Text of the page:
(Jan) Many of you may have noticed photos of my brother Ron and Sister-in-Law Scarlett on our Blog as we have been able to meet on the road in different places. They were able to join us in the fall of 2009 at Coarsegold & Yosemite, Thanksgiving 2011 at Mittry Lake, in Pasadena for the 2013 Rose Bowl Parade, in Alaska last June and at Quartzsite last December. There were also wonderful visits at their home in California and to our family’s homes in Iowa. Just one month ago we had a ‘Siblings’ visit at Ron & Scarlett’s. He lived with so much pain but did not let that stop him from enjoying travel & family. Two weeks ago we headed to California for our last visit with Ron. His cancer had taken a bad turn. We were privileged to help Scarlett care for him in his last days at home. He passed away on Thursday April 24, 2014. He was an accomplished mountain biker; he and Scarlett had ridden over 20,000 miles together. He was a good brother, husband and father and will be missed by all who knew him.
Sunday, April 13, 2014
(Jan) Page, Arizona had it’s beginning in 1957 as a settlement for workers building the Glen Canyon Dam on the Colorado river. Today it is a small city of over 7,000. Page sits in the center of the Grand Circle of National Parks & Monuments. It is amazingly beautiful country! While we were in Page we toured Antelope Canyon, hiked to the Horseshoe Bend, floated in a raft down the Colorado through those massive sandstone cliffs, hiked the Toadstool’s trail, toured the Glen Canyon Dam, hiked to the GC Dam overlook, visited the Grand Canyon, hiked at Antelope Point and stayed at Lone Rock CG on Lake Powell.
Our mile hike to the Horseshoe Bend ended in a sheer drop off overlooking this famous meander of the Colorado River. It’s a spectacular sight. There are no guard rails so peeking over the edge is both brave and foolhardy. We settled for the view from several feet back!
Pictured at Left and then right are pictures taken on our hikes to Lake Powell near Antelope Point and the Glen Canyon Dam Overlook.
The Glen Canyon Dam is the second tallest Dam in the U.S., second only to the Hoover Dam downstream on the Colorado River. This impressive 710 foot tall concrete dam, was started in 1956 and finished in 1966. The dam created Lake Powell. “The power plant at Glen Canyon Dam is located at the foot of the structure and contains eight 155,500 horsepower generators with a combined capacity of 1,296 megawatts (MW).” Our tour took us down the elevator through the thick walls of the dam to the power plant. The wall at the top of the dam is 25 foot thick; it’s 300 foot thick at the base. Pictured at right are the huge generators in the pwer plat at the base of the dam that produce the electricity.
The weather was very warm & sunny the day we drove west and went on our Toad Stool Hike in Grand Staircase-Escalante National Monument. The path followed a dry stream bed back into a canyon to a curious collection of rock formations known as the Toad Stools. It was a great hike that also awarded us with a view of the valley floor to the west below us.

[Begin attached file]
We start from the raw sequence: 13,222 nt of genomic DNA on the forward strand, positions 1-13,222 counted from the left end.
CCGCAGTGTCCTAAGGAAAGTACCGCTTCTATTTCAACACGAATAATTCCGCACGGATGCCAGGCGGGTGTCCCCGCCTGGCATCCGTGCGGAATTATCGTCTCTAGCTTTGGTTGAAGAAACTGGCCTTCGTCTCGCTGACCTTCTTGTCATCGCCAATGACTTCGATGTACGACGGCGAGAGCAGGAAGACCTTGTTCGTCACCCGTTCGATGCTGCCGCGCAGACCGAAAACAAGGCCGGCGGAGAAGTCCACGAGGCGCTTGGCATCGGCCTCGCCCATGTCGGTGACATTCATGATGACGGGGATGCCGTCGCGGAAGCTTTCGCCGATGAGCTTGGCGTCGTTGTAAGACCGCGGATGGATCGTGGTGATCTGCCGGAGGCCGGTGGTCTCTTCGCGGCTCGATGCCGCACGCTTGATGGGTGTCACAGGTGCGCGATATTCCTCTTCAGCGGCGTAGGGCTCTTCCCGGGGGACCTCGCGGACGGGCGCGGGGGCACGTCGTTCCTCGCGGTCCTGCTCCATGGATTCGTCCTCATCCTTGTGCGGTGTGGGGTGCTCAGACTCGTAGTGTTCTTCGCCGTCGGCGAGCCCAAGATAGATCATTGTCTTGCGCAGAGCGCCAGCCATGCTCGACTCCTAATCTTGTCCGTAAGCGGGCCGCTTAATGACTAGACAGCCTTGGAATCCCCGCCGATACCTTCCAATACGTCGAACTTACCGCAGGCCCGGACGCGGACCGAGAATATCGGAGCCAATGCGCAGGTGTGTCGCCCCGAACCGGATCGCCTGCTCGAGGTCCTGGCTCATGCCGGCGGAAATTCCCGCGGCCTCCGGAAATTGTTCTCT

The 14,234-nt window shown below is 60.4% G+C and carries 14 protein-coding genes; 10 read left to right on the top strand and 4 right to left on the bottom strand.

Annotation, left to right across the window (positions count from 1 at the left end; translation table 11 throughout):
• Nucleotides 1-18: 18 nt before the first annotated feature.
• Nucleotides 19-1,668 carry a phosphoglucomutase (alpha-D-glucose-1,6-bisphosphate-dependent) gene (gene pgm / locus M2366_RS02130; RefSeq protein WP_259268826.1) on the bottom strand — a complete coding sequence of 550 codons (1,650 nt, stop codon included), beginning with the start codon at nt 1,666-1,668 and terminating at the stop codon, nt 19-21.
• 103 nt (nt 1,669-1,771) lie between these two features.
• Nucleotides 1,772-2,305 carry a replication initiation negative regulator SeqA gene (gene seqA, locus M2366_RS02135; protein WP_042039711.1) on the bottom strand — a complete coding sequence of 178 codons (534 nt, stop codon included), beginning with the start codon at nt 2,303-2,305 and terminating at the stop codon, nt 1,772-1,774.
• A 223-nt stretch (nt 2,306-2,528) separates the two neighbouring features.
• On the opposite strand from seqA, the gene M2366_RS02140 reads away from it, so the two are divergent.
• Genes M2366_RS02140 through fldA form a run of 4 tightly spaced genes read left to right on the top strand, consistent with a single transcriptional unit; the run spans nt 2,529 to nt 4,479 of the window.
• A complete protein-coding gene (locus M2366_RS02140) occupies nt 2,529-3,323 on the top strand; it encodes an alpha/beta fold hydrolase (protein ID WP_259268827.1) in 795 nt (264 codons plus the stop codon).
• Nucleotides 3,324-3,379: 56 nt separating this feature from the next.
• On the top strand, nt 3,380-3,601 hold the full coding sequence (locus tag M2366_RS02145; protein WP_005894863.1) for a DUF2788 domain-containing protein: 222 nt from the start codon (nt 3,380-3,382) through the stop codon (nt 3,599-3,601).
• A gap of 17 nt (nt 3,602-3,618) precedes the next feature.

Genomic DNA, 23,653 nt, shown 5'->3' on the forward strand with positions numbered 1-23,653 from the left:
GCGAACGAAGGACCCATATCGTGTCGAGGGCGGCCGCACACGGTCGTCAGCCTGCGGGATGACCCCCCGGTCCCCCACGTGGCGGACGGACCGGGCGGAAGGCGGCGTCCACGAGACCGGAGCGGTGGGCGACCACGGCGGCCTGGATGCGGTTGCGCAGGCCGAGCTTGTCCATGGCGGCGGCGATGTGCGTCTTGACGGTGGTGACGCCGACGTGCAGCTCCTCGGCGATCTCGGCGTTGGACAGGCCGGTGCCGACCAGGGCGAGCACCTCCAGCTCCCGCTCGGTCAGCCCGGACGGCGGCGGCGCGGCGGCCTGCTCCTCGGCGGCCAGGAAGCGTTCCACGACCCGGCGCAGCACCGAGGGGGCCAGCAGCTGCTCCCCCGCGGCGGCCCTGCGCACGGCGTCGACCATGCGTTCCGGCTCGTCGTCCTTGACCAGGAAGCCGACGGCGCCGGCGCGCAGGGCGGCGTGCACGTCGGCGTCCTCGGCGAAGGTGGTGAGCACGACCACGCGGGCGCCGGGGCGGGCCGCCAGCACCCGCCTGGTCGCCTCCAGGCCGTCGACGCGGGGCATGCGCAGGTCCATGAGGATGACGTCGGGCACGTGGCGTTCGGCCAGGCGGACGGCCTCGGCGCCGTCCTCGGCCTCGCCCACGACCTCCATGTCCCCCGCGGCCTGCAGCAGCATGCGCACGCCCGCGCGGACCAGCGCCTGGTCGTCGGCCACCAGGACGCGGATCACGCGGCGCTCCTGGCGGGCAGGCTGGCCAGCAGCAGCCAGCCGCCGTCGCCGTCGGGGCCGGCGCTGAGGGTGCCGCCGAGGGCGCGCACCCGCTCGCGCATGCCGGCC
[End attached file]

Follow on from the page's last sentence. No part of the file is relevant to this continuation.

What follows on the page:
Last Wednesday we drove down to Grand Canyon NP. We visited there in February about ten years ago and didn’t see the Canyon. It started snowing as we were driving there and fog & snow completely blocked the view of the canyon! This time the weather was beautiful. We enjoyed a full day of stopping at all of the overlooks and seeing the tremendous beauty of this mile wide and mile deep canyon. It’s just huge! Lunch at the Bright Angel Dining Room and a short hike on the Bright Angel Trail finished a picture perfect day.
Saturday, April 12, 2014
(Chuck) We did a float trip down the Colorado River from the Glen Canyon Dam to Lee’s Ferry. Our day started with a bus ride down a two mile tunnel (8% grade) which ended at the foot of the dam. This tunnel was built to access the lower area of the dam during construction. We boarded the large powered rafts and proceeded fifteen miles down the Glen Canyon. The weather was perfect and we were surrounded by 700 to 1,400 foot canyon walls.
We went through the famous Horse Shoe Bend which looks completely different from the river than it looked to us the day before from high above the canyon walls. From the top it seemed quite difficult to stand close enough to the edge to gain the whole bend in the camera lens (I wasn’t even willing to crawl to the edge on my stomach and hold the camera out.) From the river we could see several quite small figures on the rim of the canyon trying to get the correct photo of the bend. It was nice to view it from both sides.
It is a beautiful river and canyon and we considered it a good trip. There is a massive rock slide which has closed Highway 89. What would have been a short bus ride back to Page is now a detour of about 90 miles.
Monday, April 7, 2014